A list of English words not inherited from Proto-Azalic. (with etymologies different from Earth etymologies)
Most Arabic loans in English instead come from an unrelated Camalic language.
- dint as in by dint of from Togarmite dint 'judgment, sentence', from the root √d-(j)-n 'to opine, to judge'
- main meaning 'high seas' from Togarmite mein 'water' (cognate to Hebrew מים máyim)
- siren from Togarmite seiran 'alarm, smoke signal' from the root √s-(j)-r 'to call, to warn' (hypothetical cognate to Hebrew שר shar 'to sing').
- weird from Togarmic wierd 'conspicuous' < OTog wėrēd, active participle of warād 'to appear, to descend'
- fellow from OTog φallāh
- sure, ensure, assure, insure from Togarmite yšur (related to Hebrew אישר ʔiššér 'to confirm' and אשר ʔăšer a relativizer originally meaning 'place')
- ennui from Togarmite anúj 'angst', originally 'suffering' in Early Modern Togarmite but it fell out of use and was revived as a philosophical term meaning 'existential angst'; in turn borrowed from Old Xnánið ąnúy, inherited from Hebrew עינוי (hā-)ʕinnuy 'torment, torture' (root ʕ-n-y "poor, affliction", doublet of native Togarmite ȝanėþ 'to need')
- elite from Aramaic עליתא ʕelitå "upper story"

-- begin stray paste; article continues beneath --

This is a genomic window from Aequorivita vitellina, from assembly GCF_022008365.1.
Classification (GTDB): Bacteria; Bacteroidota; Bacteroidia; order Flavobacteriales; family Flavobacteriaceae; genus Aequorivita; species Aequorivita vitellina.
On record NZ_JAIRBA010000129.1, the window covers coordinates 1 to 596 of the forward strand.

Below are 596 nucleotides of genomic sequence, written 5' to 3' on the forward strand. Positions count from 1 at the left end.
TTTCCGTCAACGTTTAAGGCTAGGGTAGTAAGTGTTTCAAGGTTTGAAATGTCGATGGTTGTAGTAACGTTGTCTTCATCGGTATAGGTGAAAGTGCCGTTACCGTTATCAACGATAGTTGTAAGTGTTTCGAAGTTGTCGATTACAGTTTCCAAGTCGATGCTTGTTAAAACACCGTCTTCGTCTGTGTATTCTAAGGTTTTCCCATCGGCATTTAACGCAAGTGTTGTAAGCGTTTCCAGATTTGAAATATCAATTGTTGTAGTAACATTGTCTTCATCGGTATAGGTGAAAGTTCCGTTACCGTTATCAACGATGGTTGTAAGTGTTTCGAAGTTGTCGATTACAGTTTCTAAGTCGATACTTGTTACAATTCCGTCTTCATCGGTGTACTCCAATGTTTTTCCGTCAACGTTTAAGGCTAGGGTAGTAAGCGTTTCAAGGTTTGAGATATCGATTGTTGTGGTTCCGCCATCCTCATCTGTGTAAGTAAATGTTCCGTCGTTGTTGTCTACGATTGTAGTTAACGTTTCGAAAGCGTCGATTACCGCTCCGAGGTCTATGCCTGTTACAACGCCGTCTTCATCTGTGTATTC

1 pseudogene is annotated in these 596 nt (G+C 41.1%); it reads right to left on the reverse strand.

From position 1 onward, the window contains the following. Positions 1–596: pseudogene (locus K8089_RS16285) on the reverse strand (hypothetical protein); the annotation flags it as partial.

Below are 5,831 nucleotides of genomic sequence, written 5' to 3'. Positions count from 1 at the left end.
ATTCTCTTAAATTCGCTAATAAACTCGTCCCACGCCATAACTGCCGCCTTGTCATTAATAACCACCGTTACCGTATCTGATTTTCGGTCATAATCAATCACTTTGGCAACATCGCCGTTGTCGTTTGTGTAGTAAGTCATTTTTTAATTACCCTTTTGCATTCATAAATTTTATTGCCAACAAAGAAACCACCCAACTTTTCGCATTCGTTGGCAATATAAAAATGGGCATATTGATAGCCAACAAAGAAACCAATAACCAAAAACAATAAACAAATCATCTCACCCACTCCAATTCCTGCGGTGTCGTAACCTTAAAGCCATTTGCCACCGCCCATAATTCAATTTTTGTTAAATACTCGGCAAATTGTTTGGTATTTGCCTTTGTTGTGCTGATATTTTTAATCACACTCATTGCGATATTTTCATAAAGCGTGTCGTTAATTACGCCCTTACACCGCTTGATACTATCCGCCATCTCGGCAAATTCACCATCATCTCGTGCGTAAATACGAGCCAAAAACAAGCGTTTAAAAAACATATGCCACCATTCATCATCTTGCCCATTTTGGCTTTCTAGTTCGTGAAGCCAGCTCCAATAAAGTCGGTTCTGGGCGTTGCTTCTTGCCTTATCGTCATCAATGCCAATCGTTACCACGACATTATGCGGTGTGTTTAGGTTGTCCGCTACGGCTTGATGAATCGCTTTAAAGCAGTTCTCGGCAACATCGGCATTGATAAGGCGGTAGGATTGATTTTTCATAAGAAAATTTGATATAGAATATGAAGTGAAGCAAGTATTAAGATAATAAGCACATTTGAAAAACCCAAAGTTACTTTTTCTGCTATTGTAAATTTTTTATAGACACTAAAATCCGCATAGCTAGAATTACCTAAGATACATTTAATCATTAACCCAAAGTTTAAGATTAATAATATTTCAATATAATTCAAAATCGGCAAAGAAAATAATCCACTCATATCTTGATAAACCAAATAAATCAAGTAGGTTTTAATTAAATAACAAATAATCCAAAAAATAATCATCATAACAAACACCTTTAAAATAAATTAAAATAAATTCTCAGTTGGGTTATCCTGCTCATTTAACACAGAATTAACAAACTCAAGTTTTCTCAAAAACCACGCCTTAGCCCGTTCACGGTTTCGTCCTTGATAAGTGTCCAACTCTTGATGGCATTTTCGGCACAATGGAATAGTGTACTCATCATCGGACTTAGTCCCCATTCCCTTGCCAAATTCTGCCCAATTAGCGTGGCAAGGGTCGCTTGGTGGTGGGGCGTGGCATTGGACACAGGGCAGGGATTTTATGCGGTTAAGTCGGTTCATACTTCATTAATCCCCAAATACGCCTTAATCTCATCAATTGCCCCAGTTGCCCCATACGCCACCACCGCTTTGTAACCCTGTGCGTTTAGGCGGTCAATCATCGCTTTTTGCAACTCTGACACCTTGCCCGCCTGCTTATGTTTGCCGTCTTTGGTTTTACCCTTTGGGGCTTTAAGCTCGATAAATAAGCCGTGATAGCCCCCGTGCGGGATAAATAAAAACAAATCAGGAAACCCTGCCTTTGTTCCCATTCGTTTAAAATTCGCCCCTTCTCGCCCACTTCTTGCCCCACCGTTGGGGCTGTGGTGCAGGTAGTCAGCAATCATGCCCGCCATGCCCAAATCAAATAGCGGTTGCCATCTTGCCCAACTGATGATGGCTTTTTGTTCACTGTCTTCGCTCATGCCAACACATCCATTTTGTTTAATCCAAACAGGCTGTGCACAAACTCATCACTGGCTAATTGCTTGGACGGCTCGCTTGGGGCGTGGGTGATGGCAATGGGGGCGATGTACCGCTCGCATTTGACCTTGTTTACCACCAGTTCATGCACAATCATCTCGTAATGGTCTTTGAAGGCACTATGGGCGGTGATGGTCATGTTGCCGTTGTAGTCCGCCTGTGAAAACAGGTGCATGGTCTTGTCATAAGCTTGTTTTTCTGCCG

- keen meaning 'to wail, to lament' from Xnánið kín 'weeping, lament', from Hebrew קינה *kʼīnā 'lament'; a common synonym of 'mourn, lament' in Jewish English, influenced by the Hebrew
- host (first used as a verb 'to provide hospitality') from Xnánið hóst 'hospitality, accommodation; things provided for such purpose' < Early Modern *hást (trap-bath) < Druidic Canaanite ħast "generosity, kindness" < Biblical Hebrew חסד 'grace' (TibH ħéseḋ)
- dude from Xnánið túd 'bro', from Hebrew דוד *dōd 'beloved'
Scythian and Iranian
- bad, from Late Middle Persian
- shelter, from a Scythian language, ultimately from ḱel-trom
- curry, from a Scythian language, ultimately from kʷer-ih₂
- land, from Gaulish landā <- *lendʰ
- island, from Norman isle and Gaulish landā
- tread, trot; ultimately from Proto-Celtic *tregess "foot"
- dance, from Padmanābha dannsa, from the root dann (rhythm; onomatopoetic)
- wife from Padmanābha waeph (lady, Mrs.)
- canola from L-Arabic
- saga from L-Arabic sāgā